• by evilviper (135110) on Sunday February 26, 2006 @07:48AM (#14803503) Journal
      Windows 98, I've always felt, was a drastically underrated version of Windows. It was only a 200MB install, in comparison to the 500MB of Windows ME and gigabyte plus of Windows XP.

      No. People were saying, non-stop, how great Win98 was when ME came around. I'd say, at it's peak, it was VASTLY over-rated. Although much smaller and somewhat faster, it isn't a fraction as stable as 2000 or XP.

      The most underrated Microsoft operating system is NT4... Smaller and faster than 98, and every bit as stable as 2000 or XP.

      NT4 got lots of bad publicity for being a version behind 95/98 in DirectX versions, and sadly only got up to DirectX 6.0 before being E.O.L.ed. It also got a bad wrap for lacking USB support, even though several companies released NT4 drivers for their USB devices, USB input devices like keyboards and mice don't need OS support, and a third-party company is still selling the USB stack/drivers for NT4 for $30. These were features Microsoft was holding back on, to force an upgrade to 2000.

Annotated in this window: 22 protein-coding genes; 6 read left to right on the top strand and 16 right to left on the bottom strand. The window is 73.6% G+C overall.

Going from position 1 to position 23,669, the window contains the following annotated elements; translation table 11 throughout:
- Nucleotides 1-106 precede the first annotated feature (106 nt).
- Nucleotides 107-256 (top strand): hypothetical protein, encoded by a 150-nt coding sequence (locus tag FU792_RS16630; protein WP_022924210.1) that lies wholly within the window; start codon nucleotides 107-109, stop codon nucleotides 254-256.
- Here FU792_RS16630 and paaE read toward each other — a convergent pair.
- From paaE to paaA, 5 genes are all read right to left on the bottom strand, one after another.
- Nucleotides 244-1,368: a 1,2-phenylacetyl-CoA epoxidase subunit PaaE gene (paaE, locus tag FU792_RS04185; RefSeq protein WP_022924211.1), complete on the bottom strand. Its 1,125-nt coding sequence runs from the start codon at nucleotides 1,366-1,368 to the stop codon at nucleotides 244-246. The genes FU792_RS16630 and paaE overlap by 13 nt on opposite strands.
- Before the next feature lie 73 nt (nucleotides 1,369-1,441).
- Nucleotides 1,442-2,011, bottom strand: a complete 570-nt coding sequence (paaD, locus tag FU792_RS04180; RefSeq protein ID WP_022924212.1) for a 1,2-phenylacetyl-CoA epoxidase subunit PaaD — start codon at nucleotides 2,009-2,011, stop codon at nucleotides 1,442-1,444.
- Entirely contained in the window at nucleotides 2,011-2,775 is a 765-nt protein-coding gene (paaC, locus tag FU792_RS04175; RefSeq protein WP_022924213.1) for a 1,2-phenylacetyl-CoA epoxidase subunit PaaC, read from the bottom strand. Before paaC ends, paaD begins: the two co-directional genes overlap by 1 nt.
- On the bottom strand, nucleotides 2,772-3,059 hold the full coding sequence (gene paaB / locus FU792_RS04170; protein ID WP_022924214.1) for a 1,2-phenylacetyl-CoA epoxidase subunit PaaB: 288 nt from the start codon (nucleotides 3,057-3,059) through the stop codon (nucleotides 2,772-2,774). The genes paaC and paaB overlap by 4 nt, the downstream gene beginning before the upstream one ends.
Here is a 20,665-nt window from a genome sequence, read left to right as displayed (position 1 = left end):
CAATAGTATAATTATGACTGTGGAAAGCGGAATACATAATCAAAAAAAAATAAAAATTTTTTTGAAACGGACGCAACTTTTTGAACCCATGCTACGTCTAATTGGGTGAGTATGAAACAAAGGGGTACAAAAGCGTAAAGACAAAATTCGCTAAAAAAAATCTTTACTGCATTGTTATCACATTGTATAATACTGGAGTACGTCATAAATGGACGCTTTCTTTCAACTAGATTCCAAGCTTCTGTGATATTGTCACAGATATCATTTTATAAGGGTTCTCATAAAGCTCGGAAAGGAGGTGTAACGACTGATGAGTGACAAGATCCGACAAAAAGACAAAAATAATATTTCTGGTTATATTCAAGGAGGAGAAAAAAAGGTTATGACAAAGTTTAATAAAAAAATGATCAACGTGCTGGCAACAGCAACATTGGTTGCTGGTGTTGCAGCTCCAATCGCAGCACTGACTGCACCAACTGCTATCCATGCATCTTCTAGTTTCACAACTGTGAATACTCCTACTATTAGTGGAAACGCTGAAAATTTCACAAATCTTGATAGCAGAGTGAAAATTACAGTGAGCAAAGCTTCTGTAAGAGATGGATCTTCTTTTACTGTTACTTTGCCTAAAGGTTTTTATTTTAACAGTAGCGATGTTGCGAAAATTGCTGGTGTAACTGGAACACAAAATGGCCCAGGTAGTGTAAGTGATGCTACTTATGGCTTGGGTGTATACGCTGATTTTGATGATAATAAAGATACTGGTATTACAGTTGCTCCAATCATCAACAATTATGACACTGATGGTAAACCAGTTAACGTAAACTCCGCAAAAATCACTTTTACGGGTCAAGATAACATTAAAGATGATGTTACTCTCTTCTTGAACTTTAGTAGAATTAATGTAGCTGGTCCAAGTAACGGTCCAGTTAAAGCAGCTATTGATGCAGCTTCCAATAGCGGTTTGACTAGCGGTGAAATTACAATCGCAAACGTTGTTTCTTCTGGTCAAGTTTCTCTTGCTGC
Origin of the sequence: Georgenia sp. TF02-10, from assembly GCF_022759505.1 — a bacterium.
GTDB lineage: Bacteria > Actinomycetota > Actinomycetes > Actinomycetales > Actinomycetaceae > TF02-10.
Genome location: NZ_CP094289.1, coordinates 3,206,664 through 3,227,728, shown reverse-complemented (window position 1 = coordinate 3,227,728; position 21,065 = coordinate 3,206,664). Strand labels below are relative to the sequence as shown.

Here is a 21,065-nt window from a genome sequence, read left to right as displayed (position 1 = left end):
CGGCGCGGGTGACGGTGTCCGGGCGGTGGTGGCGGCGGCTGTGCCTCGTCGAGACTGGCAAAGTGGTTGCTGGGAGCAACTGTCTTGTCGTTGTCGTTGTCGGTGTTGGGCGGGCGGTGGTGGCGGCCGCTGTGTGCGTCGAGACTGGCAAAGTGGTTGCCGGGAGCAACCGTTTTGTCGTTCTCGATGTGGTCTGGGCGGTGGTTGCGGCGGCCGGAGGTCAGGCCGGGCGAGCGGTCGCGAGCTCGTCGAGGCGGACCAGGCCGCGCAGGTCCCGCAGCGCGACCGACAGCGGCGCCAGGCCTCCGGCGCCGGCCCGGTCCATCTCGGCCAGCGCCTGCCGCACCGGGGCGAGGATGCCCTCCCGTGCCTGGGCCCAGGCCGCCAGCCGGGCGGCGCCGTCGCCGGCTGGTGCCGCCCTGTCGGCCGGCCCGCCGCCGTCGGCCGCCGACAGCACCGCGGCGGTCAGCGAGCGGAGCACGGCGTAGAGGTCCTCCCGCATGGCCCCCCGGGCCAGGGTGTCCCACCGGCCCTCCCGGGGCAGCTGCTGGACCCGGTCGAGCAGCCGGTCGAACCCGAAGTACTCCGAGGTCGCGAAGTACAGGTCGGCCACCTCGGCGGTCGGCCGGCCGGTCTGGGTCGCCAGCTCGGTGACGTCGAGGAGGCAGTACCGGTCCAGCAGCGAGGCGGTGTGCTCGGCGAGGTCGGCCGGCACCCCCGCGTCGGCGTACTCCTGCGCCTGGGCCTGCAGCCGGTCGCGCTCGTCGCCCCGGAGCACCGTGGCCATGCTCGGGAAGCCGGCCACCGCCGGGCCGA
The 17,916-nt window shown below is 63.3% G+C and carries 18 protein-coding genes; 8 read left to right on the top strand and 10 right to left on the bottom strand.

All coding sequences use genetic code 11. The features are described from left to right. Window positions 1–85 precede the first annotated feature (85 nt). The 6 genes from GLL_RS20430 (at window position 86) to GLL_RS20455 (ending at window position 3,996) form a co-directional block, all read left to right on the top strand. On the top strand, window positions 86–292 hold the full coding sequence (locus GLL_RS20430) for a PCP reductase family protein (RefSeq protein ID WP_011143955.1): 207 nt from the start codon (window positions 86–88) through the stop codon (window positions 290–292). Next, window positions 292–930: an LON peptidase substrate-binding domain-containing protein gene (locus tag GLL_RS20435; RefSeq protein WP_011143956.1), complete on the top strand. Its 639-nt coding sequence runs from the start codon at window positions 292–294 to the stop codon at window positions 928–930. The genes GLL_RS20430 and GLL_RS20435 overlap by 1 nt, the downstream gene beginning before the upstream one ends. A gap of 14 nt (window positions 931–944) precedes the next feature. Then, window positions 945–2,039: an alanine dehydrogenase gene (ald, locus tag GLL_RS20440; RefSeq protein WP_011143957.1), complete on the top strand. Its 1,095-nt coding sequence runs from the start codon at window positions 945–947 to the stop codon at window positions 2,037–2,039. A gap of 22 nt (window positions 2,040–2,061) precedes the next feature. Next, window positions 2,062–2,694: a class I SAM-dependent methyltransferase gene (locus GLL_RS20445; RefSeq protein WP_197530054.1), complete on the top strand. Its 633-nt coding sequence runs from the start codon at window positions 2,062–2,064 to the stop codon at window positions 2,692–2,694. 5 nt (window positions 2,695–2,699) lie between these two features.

NT4 was great, in it's stability and simplicity. It was frustrating to see a blue-screen when you swapped a videocard, but it only took a little bit of knowledge to solve the problem, and be back to 100% in no time. Repeatability is amazing, unlike 95/98/2000/XP which may install the drivers for a device once, then won't the second time, NT4 was, at the very least, completely consistent.

      For example, Windows 98 had the option to completely turn off the usage of the swap file until memory is filled. Doing so made the entire system run from memory, vastly speeding up the system. As far as I know this is impossible in Windows XP.

      I can't comment on XP, but I do remember that Windows 2003 (the server version of XP) had the option of completely disabling the pagefile, which made it just noticably faster, in only a few very specific cases.

      When I use Windows 98, it almost seems to me as if XP was designed to slow down your computer.

      Why almost? Each successive version of Windows IS designed to slow down your computer. My favorite example is the "Open With..." dialog. It hasn't changed the slightest bit since Windows 95, but it gets SIGNIFICANTLY slower with each release. As in, outpacing hardware improvements... I can only imagine it's because they're making the registry slower and vastly more bloated with each release (perhaps they throw a few sleep() calls in there to make Dell/HP happy).